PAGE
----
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Chloe Effron

25 Homegrown Facts About Idaho

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Chloe Effron

Easily recognized as potato country, 152-year-old Idaho (pop. 1.6 million) has emerged as one of the country’s most productive agricultural states. But that’s hardly the only reason to take a closer look. Check out 25 facts that prove there’s more to the area than just spuds.

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1. It used to be a rectangle. When Idaho was recognized as a territory by President Abraham Lincoln in 1863, it included Montana and most of Wyoming, creating a nicely geometric shape. But poor winter traveling conditions made it hard for residents to get around, and the size of the land made it difficult for government authorities to organize. When Wyoming broke off in 1868, the territory was left with its slightly jagged imprint on the map. 

2. Boise was named the capital owing to similar travel difficulties. After lawmakers found that arriving in distant Lewiston was proving stressful, they voted to move the capital to Boise in 1864.

3. Latah County, created in 1888, is the only county in the U.S. ever created by an act of Congress. The move was made to pacify citizens in Northern Idaho who had petitioned to annex themselves to Washington the year before.

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4. The state held a contest in 1891 to find an official seal. The winner, Boise City’s Emma Edwards, became the first woman to design an emblem for any state. (She also won $100.) It was later redesigned in 1957 (above) to better reflect their agricultural, mining, and forestry commerce.  

5. The archetype of the pacifistic farmer wasn’t always accurate here: tensions between sheep herders and cattle ranchers over water and land resources for their animals resulted in two sheep farmers being murdered in 1896. Professional enforcer “Diamondfield” Jack Davis was tried and convicted for the killings, but later pardoned when two others confessed.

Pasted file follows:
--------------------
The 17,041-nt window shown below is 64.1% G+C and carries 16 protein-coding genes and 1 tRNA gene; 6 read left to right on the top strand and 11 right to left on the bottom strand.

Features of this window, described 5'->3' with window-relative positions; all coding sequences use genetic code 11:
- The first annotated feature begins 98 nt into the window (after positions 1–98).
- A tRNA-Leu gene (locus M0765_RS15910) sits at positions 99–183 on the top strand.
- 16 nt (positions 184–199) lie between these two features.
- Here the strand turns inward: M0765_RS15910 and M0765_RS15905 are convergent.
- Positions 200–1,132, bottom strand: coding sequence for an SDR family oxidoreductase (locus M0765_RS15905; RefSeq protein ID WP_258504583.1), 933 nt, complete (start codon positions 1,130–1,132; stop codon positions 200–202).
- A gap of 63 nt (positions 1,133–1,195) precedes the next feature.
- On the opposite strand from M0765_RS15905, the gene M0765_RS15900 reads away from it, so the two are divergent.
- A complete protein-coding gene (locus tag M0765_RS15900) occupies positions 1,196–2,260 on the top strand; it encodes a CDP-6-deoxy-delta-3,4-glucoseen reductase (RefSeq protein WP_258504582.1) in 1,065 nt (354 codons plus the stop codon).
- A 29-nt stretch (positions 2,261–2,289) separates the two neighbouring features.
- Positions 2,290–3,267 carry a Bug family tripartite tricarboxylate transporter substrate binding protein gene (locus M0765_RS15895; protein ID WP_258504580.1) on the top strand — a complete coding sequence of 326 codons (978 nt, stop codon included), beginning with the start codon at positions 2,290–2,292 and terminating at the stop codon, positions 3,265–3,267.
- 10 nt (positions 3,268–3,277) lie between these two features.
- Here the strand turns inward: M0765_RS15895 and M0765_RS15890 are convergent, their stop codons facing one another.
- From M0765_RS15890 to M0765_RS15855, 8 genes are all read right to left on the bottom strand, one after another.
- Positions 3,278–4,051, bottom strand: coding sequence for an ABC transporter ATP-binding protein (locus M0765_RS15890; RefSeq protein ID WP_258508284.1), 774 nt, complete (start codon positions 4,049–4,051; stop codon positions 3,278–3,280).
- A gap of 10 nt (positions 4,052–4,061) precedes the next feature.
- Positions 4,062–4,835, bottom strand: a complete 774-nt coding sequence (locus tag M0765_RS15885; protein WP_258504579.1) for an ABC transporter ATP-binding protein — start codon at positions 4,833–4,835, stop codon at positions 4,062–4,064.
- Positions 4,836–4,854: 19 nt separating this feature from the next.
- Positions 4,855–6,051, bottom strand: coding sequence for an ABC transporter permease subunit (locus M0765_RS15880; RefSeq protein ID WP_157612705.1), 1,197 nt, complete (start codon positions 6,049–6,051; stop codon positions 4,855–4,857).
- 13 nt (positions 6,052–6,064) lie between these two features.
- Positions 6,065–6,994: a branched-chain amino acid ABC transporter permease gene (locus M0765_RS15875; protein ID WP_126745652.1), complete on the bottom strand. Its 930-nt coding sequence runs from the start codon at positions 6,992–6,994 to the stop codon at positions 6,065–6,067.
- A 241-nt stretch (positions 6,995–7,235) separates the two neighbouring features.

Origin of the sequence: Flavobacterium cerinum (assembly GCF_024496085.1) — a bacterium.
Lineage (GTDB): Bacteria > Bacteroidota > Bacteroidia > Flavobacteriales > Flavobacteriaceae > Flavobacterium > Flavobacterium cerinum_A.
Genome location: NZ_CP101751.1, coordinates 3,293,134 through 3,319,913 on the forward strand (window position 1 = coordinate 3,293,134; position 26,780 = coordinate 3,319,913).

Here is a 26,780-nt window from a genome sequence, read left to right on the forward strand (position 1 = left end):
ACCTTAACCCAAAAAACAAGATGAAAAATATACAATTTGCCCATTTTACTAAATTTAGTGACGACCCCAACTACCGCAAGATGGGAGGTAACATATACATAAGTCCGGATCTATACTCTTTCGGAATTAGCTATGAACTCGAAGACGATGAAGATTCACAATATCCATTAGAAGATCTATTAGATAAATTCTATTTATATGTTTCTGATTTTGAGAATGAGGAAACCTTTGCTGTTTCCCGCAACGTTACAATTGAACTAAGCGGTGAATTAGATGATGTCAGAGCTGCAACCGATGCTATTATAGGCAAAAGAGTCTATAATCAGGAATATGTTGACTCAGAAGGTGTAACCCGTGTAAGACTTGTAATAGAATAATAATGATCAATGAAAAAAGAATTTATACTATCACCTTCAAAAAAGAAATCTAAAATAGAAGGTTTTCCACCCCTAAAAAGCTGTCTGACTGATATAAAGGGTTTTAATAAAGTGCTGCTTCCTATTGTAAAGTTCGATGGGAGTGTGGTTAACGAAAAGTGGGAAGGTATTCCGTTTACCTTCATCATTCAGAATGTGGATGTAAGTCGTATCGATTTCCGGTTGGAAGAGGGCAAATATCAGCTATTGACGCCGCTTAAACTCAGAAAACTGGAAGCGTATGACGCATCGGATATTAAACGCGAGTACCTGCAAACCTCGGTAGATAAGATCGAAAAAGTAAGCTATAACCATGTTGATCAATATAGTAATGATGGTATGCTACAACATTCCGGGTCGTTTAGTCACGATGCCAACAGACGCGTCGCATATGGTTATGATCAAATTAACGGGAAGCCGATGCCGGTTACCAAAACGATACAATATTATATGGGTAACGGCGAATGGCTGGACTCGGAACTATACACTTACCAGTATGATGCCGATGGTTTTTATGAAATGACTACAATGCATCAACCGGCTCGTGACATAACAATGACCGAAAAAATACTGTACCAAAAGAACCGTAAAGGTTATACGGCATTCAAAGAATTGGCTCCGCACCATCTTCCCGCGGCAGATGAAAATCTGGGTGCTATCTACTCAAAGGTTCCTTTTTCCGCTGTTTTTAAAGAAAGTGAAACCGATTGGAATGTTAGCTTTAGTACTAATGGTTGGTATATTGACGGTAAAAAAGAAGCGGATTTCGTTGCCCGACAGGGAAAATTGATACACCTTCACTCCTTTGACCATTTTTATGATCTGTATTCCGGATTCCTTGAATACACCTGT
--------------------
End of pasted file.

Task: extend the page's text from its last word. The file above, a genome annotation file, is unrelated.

6. That same year, the Montpelier Bank became infamous for being knocked over by legendary outlaw Butch Cassidy. He stole over $7000, allegedly to pay the lawyer for a friend of his on trial for murder. Authorities searched for Cassidy for over a week, but he had made his escape.

7. The Coeur D’Alene mining controversy remains one of the most notorious chapters in the state’s history. In July 1892, union miners rallied against wage reductions and longer shifts by rioting at the mine, where scab workers had been assembled. After the violence ended in the death of several men, the National Guard was brought in to restore order. 

8. Idaho took a proactive approach to forest fire prevention. By stationing men and women on tree chairs (and later steel towers) 15 feet to 54 feet in the air, workers could spot smoke from an encroaching fire and alert park workers before it could spread. (Fire wasn’t the only hazard: One lookout was struck and killed by lightning while on duty.)

9. It’s the home of the first ski lift. Union Pacific Railroad felt that the slopes of Sun Valley in Idaho would be able to attract skiers for their snow fix. UPR engineer James Curran came up with the chair lift concept in 1936, which he modeled on the banana hooks that would carry fruit on to boats.

10. Walt Disney got married there in 1925. His wife-to-be, Lillian Bounds, was born in Lewiston and had come to California to visit her sister; after getting a job as an inker at Disney Productions, she met Walt and the two grew close. They were wed at a family house in Lewiston; Bounds is credited with naming her husband’s signature mouse “Mickey.”